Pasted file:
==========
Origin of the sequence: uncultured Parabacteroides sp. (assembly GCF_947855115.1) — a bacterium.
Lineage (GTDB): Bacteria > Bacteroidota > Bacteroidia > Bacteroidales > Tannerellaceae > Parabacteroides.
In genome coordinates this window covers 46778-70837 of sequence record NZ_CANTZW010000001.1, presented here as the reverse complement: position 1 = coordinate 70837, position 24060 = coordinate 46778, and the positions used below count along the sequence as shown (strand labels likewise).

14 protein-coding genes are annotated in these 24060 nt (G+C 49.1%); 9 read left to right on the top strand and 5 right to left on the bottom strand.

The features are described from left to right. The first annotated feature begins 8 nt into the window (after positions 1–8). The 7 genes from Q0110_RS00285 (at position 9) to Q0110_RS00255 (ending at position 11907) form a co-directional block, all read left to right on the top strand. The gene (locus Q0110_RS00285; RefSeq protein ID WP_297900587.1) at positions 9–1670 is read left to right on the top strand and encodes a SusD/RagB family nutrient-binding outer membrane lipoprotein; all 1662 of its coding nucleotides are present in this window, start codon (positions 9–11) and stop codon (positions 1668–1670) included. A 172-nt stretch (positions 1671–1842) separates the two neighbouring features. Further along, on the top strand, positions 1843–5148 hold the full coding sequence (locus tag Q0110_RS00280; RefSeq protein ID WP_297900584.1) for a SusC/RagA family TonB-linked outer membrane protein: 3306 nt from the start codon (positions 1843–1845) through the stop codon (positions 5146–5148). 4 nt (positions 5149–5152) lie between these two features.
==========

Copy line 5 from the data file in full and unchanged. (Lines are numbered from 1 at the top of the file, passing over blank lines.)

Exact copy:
The features are described from left to right. The first annotated feature begins 8 nt into the window (after positions 1–8). The 7 genes from Q0110_RS00285 (at position 9) to Q0110_RS00255 (ending at position 11907) form a co-directional block, all read left to right on the top strand. The gene (locus Q0110_RS00285; RefSeq protein ID WP_297900587.1) at positions 9–1670 is read left to right on the top strand and encodes a SusD/RagB family nutrient-binding outer membrane lipoprotein; all 1662 of its coding nucleotides are present in this window, start codon (positions 9–11) and stop codon (positions 1668–1670) included. A 172-nt stretch (positions 1671–1842) separates the two neighbouring features. Further along, on the top strand, positions 1843–5148 hold the full coding sequence (locus tag Q0110_RS00280; RefSeq protein ID WP_297900584.1) for a SusC/RagA family TonB-linked outer membrane protein: 3306 nt from the start codon (positions 1843–1845) through the stop codon (positions 5146–5148). 4 nt (positions 5149–5152) lie between these two features.